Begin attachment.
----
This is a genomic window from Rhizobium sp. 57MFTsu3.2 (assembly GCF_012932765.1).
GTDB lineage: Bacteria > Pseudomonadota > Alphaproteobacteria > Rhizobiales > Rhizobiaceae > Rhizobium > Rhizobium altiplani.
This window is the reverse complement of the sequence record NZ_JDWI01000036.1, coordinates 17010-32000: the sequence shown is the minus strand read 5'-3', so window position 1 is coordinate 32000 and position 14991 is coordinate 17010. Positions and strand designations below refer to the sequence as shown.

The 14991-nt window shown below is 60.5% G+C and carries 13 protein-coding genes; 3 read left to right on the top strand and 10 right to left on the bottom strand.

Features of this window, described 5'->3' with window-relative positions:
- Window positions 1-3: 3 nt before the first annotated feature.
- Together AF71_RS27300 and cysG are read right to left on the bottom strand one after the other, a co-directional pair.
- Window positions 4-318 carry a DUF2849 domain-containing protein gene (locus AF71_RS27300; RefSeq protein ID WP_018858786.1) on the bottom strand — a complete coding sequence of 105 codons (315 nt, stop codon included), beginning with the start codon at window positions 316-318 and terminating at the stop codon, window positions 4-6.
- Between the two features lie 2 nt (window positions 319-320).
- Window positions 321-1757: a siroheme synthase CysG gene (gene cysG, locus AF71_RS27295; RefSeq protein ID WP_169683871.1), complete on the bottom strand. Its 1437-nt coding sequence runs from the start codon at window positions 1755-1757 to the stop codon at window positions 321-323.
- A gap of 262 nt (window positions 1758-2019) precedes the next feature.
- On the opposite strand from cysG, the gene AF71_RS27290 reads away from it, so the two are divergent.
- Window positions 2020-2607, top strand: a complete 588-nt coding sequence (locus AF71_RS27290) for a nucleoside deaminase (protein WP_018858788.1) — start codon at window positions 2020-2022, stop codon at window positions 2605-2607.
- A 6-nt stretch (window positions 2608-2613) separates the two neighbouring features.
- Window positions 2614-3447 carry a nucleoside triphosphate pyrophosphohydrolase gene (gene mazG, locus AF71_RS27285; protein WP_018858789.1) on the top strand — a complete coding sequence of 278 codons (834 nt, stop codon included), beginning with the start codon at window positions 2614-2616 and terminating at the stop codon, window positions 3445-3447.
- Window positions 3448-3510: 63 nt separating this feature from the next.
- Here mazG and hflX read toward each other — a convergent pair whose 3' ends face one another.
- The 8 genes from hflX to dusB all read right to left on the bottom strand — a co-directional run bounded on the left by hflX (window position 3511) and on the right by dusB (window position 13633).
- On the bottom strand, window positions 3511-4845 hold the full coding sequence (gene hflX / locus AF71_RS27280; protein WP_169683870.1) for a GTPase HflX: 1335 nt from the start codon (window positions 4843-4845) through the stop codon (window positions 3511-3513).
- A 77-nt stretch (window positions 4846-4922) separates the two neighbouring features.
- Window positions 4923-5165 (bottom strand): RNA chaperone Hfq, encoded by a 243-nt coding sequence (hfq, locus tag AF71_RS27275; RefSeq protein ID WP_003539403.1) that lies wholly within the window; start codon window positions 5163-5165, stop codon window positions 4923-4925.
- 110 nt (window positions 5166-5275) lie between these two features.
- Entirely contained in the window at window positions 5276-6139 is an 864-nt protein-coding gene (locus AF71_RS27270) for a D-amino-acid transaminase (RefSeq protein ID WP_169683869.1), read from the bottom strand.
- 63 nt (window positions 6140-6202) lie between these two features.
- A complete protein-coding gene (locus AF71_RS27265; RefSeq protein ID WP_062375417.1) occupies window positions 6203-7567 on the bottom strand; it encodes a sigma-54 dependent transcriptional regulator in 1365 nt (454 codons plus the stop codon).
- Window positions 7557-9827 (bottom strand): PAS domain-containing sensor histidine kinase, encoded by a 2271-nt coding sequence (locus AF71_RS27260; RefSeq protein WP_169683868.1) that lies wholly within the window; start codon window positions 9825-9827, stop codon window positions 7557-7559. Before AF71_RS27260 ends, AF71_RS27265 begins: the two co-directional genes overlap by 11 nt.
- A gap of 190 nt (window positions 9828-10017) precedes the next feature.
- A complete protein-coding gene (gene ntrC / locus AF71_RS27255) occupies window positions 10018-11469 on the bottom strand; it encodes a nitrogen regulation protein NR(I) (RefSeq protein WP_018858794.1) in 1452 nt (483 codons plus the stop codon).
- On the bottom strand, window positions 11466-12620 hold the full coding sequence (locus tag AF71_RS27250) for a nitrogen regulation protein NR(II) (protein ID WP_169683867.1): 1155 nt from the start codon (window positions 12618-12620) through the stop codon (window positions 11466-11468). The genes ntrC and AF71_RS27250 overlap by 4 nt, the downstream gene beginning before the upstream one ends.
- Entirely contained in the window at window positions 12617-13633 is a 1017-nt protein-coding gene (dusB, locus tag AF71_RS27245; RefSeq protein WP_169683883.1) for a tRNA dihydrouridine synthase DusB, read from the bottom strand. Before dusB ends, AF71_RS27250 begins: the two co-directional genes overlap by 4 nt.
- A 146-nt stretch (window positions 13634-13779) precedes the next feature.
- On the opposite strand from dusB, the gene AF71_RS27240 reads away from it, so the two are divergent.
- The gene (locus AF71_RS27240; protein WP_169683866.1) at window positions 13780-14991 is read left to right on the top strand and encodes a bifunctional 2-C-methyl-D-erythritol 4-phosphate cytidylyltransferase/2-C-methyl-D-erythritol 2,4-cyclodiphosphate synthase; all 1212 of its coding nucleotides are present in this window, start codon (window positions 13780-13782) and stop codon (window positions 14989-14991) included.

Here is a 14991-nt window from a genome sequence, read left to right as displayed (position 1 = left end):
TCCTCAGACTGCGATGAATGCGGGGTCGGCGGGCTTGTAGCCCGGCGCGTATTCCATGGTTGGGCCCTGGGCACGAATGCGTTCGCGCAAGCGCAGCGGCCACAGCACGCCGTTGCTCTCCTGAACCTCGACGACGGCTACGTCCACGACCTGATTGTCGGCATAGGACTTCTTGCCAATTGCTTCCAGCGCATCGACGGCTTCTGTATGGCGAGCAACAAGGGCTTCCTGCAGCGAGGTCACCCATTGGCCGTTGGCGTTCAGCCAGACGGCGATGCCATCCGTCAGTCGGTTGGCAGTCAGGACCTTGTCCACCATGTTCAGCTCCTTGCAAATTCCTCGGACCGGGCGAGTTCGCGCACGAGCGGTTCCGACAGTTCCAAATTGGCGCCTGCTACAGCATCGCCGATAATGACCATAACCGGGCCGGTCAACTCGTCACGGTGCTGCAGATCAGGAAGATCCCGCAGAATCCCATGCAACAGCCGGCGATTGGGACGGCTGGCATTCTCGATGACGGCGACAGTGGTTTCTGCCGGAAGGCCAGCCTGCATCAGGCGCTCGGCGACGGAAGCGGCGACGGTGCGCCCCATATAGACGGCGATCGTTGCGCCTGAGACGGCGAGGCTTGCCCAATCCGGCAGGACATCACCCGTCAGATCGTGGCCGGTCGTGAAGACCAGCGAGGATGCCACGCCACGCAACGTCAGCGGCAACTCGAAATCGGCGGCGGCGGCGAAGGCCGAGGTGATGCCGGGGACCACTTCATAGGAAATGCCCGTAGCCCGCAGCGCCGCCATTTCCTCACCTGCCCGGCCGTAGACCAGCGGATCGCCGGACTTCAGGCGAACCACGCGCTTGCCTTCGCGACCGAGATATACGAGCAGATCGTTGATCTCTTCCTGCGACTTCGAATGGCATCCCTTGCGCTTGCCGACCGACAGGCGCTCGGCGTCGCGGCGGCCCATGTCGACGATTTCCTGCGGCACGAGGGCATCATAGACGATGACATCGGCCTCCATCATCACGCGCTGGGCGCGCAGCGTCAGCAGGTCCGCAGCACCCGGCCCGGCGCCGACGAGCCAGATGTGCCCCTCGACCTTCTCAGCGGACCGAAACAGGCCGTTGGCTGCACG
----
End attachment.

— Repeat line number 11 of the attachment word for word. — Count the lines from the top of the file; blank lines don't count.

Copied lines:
- A gap of 262 nt (window positions 1758-2019) precedes the next feature.